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Human Rights Issues.

Dáil Éireann Debate, Tuesday - 30 March 2010

Tuesday, 30 March 2010

Questions (32, 33, 34)

Bernard J. Durkan

Question:

86 Deputy Bernard J. Durkan asked the Minister for Foreign Affairs the extent to which the EU, the UN or the wider international community has influenced matters in Iran, with particular reference to that country’s nuclear development programme, the stability of the region and the alleged human right abuses; and if he will make a statement on the matter. [13360/10]

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Bernard J. Durkan

Question:

288 Deputy Bernard J. Durkan asked the Minister for Foreign Affairs the steps that have been taken at EU or UN level to address human rights abuses in Iran, with particular reference to the aftermath of civil protest; and if he will make a statement on the matter. [13521/10]

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Bernard J. Durkan

Question:

300 Deputy Bernard J. Durkan asked the Minister for Foreign Affairs the degree to which the international community has remonstrated with the Iranian authorities in relation to the ongoing persecution of academics; and if he will make a statement on the matter. [13533/10]

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Written answers (Question to Minister for Foreign)

I propose to take Questions Nos. 86, 288 and 300 together.

International concerns about the nature and aims of Iran's nuclear programme, which are shared by Ireland, have been the focus of diplomatic efforts for some years. The EU has been actively engaged with the Iranian authorities since 2004 in trying to reach a satisfactory resolution of this issue. This EU commitment was repeated in the Declaration on Iran which was issued by the European Council in December. An intrinsic element of this approach has been the need to introduce progressively stronger measures which might persuade Iran to reconsider its position. This need is reinforced by the continuing refusal of Iran to comply with its obligations under both IAEA and UN Security Council Resolutions, and by the current stalemate in the negotiations. Consistent with this dual-track approach, the European Council Declaration stated that the Union would support action by the UN Security Council if Iran continues to ignore its obligations.

In line with our consistent support for the efforts of the E3+3, Ireland has always made clear that, in the event of continuing non-compliance by Iran, we could contemplate the adoption of further restrictive measures against Iran. Our strong preference would be for this to be agreed at UN level. If this cannot be achieved, we would be ready to support EU action. Discussions are continuing in New York on a possible new Security Council resolution imposing new sanctions against Iran but it is likely to be a number of weeks yet before any such text is tabled.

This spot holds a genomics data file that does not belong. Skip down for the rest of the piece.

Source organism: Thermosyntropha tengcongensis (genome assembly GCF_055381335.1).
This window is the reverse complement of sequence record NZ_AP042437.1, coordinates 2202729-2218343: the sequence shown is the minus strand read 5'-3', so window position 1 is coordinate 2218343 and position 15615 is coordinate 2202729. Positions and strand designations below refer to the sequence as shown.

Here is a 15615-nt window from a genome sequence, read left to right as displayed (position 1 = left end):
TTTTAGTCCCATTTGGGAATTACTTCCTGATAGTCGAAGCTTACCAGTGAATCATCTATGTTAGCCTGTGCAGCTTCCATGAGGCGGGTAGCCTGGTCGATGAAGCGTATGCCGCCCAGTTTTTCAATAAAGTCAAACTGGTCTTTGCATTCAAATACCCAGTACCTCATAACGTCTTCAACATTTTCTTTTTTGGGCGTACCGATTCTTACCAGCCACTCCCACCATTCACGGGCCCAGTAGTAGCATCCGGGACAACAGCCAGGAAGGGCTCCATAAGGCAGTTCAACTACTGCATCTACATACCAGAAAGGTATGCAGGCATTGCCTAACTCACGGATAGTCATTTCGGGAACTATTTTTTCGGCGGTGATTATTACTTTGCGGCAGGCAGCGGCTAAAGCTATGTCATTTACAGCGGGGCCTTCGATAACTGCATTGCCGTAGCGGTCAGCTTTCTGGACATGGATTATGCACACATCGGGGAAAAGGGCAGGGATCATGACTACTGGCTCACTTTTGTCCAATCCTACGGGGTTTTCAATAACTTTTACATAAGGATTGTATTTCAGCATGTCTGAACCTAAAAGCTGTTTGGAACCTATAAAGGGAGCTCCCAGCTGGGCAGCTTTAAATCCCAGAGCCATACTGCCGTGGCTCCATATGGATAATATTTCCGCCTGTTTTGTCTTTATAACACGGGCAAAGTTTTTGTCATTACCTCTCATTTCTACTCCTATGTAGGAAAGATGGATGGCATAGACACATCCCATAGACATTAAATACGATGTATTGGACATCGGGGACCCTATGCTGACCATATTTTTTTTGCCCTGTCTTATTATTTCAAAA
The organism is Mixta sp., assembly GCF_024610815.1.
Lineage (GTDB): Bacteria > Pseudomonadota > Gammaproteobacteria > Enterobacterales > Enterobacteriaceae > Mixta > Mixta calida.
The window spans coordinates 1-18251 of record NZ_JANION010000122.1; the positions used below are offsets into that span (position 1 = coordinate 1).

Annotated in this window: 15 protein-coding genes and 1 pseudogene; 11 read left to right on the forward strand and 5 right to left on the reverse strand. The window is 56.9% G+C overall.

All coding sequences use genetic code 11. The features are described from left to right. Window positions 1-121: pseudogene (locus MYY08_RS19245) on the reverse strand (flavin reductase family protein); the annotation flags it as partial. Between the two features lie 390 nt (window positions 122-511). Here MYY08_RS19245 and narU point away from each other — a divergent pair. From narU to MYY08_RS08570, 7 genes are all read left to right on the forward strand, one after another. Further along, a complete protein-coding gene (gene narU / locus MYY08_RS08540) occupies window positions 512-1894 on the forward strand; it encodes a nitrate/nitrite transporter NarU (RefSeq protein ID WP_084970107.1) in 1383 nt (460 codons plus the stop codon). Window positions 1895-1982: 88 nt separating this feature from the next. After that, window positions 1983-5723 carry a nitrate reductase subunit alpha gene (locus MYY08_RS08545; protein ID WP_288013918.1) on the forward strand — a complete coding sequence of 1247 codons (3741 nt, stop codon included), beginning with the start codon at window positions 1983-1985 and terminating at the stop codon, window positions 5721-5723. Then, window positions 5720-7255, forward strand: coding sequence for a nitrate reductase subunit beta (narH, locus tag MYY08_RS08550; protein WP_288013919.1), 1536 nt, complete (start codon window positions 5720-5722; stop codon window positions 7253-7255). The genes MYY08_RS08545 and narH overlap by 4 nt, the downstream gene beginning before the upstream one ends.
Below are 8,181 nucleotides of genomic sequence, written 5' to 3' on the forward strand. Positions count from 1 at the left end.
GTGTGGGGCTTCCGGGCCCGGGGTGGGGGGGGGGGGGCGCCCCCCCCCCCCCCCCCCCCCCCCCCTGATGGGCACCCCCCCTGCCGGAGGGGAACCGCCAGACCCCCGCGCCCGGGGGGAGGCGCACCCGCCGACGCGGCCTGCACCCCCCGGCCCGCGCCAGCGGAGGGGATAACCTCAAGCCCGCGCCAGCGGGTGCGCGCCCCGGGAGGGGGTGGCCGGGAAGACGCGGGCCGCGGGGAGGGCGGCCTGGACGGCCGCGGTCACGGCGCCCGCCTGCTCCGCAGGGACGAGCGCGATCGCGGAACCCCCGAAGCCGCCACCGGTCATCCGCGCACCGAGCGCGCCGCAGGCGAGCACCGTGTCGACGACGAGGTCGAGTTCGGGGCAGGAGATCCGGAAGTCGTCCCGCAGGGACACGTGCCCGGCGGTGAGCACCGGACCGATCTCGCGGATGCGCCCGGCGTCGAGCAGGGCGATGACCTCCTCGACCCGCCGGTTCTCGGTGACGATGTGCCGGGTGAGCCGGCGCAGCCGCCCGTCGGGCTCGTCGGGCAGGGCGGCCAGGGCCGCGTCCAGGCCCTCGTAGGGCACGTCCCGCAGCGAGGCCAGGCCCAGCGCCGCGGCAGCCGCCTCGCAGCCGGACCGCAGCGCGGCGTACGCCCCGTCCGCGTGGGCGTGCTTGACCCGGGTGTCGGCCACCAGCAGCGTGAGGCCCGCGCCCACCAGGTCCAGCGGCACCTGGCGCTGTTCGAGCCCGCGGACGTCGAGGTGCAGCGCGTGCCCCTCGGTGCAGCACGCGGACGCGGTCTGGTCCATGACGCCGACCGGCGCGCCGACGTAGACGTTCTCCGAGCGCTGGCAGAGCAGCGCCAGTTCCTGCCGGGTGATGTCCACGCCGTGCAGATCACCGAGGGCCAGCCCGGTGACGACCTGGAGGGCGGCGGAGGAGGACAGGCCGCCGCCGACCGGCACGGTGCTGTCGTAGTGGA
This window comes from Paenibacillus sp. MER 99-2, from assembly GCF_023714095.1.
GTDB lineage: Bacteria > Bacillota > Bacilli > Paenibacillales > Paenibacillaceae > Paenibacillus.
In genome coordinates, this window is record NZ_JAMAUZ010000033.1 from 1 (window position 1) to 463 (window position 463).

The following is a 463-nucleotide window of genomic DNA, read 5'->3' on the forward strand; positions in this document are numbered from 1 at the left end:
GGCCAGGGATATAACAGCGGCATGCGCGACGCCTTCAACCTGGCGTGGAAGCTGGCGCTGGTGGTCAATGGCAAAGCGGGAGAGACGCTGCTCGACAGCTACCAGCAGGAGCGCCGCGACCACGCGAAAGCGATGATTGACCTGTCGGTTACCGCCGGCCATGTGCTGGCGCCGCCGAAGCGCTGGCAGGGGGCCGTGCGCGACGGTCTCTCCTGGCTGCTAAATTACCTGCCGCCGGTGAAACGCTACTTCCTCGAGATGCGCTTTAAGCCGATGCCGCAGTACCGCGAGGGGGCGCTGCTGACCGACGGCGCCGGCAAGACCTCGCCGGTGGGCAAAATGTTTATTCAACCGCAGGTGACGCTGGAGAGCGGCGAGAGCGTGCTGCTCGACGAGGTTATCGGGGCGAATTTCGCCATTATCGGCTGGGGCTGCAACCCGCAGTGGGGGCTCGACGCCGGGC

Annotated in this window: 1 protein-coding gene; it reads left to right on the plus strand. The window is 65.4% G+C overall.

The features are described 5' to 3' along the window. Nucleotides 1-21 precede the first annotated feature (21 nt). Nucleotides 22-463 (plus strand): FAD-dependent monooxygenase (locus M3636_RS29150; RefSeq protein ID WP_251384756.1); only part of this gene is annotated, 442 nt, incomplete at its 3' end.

Iran's own neighbours, especially its Gulf Arab neighbours, have long made clear their extreme concern at the implications of Iran's nuclear programme, and indeed have raised the possibility that they may feel obliged to follow a similar path, which would be most unwelcome in an already tense region. It is in this context that recent reports of possible defensive measures, including by US forces based in the Gulf, should be seen. However, it is important to stress that all sides, including the United States, have made clear that they are committed to a peaceful resolution of this issue through diplomacy. This remains the absolute priority for Ireland and our EU partners.

The EU has been vocal in its reaction to the deterioration in human rights generally in Iran since the disputed Presidential elections, with a particular focus on the maltreatment of those in detention and the need for due legal process to prevail. High Representative Ashton has issued a number of strong statements, the latest on 11 February, expressing the EU's serious concerns regarding the deteriorating human rights situation in Iran which Ireland welcomes and fully supports. I note that High Representative Ashton also issued a joint statement with the United States on 8 February in which the European Union and the United States together condemned the continuing human rights violations in Iran since the June 12 election and called on the Government of Iran to live up to its international human rights obligations, to end its abuses against its own people, to hold accountable those who have committed the abuses and to release those who are exercising their rights.

I have also reported to the House on a number of occasions of my own efforts to engage with the Iranian authorities bilaterally on the steady deterioration of human rights protection in Iran in recent years. Most recently during the UN Human Rights Council Universal Periodic Review of Iran on 15 February Ireland raised a number is issues including the continued use of the death penalty, and of torture in Iranian prisons as well as women's rights and the situation of human rights defenders. My Department has also raised the case of a number of those detained since the elections last June, including that of Dr. Kian Tajbakhsh, an American citizen who was sentenced to five years imprisonment in Iran for a variety of charges linked to the post election disturbances in Iran. We welcome Dr. Tajbakhsh's brief release to celebrate the Persian New Year with his family and will continue to monitor his case closely.

Question No. 87 answered with Question No. 85.
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